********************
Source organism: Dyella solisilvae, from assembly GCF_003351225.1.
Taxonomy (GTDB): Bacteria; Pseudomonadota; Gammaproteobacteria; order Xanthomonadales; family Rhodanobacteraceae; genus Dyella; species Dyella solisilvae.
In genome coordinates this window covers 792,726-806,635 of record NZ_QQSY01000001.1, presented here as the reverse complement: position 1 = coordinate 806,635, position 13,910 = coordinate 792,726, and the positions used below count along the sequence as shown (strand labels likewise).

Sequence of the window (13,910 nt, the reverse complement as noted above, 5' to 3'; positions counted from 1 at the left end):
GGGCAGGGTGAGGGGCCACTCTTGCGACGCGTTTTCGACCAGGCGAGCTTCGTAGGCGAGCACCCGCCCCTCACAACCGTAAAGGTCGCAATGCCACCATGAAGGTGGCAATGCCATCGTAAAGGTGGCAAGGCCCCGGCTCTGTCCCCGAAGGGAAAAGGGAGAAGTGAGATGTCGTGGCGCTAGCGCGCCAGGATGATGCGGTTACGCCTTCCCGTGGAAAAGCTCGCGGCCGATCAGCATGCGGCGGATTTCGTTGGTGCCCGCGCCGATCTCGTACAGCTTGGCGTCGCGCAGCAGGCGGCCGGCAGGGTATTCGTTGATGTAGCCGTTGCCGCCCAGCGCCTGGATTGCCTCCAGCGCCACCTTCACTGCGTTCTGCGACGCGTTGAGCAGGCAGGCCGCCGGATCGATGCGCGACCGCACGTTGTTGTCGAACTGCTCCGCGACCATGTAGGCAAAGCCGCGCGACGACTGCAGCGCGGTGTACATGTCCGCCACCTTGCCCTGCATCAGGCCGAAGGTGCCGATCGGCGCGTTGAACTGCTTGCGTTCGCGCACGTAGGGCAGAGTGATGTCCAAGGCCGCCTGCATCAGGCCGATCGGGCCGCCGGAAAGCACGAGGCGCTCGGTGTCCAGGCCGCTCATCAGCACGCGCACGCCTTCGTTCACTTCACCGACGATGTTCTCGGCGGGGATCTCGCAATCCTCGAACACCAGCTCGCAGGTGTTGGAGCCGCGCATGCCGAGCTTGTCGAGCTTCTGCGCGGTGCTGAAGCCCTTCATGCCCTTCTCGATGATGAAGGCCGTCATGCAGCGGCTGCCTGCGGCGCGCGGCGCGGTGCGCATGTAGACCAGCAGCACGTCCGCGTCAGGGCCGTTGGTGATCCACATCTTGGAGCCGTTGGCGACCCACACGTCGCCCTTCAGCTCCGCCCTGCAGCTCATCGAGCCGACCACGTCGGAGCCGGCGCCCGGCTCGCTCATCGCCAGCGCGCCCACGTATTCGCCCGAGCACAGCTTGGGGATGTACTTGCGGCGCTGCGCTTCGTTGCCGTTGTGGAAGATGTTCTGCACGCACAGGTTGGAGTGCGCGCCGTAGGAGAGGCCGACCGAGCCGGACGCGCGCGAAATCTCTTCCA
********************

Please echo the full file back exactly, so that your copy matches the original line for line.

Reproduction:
Source organism: Dyella solisilvae, from assembly GCF_003351225.1.
Taxonomy (GTDB): Bacteria; Pseudomonadota; Gammaproteobacteria; order Xanthomonadales; family Rhodanobacteraceae; genus Dyella; species Dyella solisilvae.
In genome coordinates this window covers 792,726-806,635 of record NZ_QQSY01000001.1, presented here as the reverse complement: position 1 = coordinate 806,635, position 13,910 = coordinate 792,726, and the positions used below count along the sequence as shown (strand labels likewise).

Sequence of the window (13,910 nt, the reverse complement as noted above, 5' to 3'; positions counted from 1 at the left end):
GGGCAGGGTGAGGGGCCACTCTTGCGACGCGTTTTCGACCAGGCGAGCTTCGTAGGCGAGCACCCGCCCCTCACAACCGTAAAGGTCGCAATGCCACCATGAAGGTGGCAATGCCATCGTAAAGGTGGCAAGGCCCCGGCTCTGTCCCCGAAGGGAAAAGGGAGAAGTGAGATGTCGTGGCGCTAGCGCGCCAGGATGATGCGGTTACGCCTTCCCGTGGAAAAGCTCGCGGCCGATCAGCATGCGGCGGATTTCGTTGGTGCCCGCGCCGATCTCGTACAGCTTGGCGTCGCGCAGCAGGCGGCCGGCAGGGTATTCGTTGATGTAGCCGTTGCCGCCCAGCGCCTGGATTGCCTCCAGCGCCACCTTCACTGCGTTCTGCGACGCGTTGAGCAGGCAGGCCGCCGGATCGATGCGCGACCGCACGTTGTTGTCGAACTGCTCCGCGACCATGTAGGCAAAGCCGCGCGACGACTGCAGCGCGGTGTACATGTCCGCCACCTTGCCCTGCATCAGGCCGAAGGTGCCGATCGGCGCGTTGAACTGCTTGCGTTCGCGCACGTAGGGCAGAGTGATGTCCAAGGCCGCCTGCATCAGGCCGATCGGGCCGCCGGAAAGCACGAGGCGCTCGGTGTCCAGGCCGCTCATCAGCACGCGCACGCCTTCGTTCACTTCACCGACGATGTTCTCGGCGGGGATCTCGCAATCCTCGAACACCAGCTCGCAGGTGTTGGAGCCGCGCATGCCGAGCTTGTCGAGCTTCTGCGCGGTGCTGAAGCCCTTCATGCCCTTCTCGATGATGAAGGCCGTCATGCAGCGGCTGCCTGCGGCGCGCGGCGCGGTGCGCATGTAGACCAGCAGCACGTCCGCGTCAGGGCCGTTGGTGATCCACATCTTGGAGCCGTTGGCGACCCACACGTCGCCCTTCAGCTCCGCCCTGCAGCTCATCGAGCCGACCACGTCGGAGCCGGCGCCCGGCTCGCTCATCGCCAGCGCGCCCACGTATTCGCCCGAGCACAGCTTGGGGATGTACTTGCGGCGCTGCGCTTCGTTGCCGTTGTGGAAGATGTTCTGCACGCACAGGTTGGAGTGCGCGCCGTAGGAGAGGCCGACCGAGCCGGACGCGCGCGAAATCTCTTCCA